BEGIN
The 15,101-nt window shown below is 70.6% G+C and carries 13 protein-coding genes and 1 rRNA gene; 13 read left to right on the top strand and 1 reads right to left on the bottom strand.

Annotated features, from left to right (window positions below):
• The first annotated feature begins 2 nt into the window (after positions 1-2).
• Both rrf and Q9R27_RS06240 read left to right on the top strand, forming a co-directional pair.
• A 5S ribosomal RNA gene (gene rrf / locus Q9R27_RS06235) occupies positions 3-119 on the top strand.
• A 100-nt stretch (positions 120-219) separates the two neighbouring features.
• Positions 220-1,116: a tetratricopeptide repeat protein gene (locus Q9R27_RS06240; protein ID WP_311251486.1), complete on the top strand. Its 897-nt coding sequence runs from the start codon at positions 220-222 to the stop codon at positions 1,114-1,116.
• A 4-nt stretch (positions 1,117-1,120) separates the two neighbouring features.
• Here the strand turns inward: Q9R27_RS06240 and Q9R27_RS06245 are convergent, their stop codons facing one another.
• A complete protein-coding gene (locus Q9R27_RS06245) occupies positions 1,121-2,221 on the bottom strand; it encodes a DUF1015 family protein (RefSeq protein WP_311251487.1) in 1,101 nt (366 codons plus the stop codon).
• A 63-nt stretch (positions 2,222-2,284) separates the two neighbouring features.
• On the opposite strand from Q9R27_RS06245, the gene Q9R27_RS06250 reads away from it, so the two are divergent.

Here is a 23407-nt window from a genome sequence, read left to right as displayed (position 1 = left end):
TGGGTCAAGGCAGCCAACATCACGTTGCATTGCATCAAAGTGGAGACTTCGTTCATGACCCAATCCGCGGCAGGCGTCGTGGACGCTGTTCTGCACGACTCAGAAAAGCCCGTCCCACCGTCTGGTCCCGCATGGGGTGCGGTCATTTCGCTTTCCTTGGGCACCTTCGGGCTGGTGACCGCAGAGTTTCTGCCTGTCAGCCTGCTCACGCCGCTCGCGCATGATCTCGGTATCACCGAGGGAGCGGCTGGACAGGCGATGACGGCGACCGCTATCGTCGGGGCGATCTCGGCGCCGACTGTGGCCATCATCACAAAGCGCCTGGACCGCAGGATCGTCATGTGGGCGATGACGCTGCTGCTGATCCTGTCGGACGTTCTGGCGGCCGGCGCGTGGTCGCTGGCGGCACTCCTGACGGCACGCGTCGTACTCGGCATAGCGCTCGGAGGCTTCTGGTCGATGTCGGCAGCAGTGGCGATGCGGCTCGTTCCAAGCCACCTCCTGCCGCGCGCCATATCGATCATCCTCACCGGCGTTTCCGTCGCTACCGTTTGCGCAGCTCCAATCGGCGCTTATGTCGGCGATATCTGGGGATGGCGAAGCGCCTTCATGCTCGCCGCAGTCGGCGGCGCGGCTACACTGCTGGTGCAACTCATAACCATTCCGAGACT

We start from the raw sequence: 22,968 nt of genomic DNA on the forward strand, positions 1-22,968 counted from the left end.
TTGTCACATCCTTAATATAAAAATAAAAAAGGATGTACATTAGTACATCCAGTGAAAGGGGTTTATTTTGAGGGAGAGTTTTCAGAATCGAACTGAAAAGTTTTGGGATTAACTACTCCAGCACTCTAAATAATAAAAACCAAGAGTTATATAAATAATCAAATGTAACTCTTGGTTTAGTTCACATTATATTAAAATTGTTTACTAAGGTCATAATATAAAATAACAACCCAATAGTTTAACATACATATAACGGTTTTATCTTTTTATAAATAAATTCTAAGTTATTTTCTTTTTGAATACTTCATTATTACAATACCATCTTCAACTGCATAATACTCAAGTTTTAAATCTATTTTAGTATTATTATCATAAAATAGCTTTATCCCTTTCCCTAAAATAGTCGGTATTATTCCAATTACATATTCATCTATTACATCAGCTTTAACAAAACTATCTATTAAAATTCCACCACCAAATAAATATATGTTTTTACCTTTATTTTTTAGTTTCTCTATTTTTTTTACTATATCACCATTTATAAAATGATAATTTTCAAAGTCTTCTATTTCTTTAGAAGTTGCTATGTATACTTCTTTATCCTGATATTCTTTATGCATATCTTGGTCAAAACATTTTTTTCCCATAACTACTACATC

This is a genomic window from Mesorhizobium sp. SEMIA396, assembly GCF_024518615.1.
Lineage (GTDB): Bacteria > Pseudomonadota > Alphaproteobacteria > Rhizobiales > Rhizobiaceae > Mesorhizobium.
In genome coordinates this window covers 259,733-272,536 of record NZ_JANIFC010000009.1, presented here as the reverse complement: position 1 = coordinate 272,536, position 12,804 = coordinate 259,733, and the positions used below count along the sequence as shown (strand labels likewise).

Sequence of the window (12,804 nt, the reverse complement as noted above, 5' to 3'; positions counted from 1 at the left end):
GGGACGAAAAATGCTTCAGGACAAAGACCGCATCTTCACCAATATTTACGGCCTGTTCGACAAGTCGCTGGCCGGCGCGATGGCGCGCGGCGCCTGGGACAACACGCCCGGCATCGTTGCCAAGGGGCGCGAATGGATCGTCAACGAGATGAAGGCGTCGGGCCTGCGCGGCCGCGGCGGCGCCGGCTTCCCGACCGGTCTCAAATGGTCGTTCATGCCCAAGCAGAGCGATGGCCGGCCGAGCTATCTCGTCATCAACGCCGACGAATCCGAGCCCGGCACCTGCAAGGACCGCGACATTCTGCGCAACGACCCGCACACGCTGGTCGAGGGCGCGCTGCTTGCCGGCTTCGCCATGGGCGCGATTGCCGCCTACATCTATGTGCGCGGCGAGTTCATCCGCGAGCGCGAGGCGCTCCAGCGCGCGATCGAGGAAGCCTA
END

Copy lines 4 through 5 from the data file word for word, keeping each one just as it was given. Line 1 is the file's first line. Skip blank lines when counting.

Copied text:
• Both rrf and Q9R27_RS06240 read left to right on the top strand, forming a co-directional pair.
• A 5S ribosomal RNA gene (gene rrf / locus Q9R27_RS06235) occupies positions 3-119 on the top strand.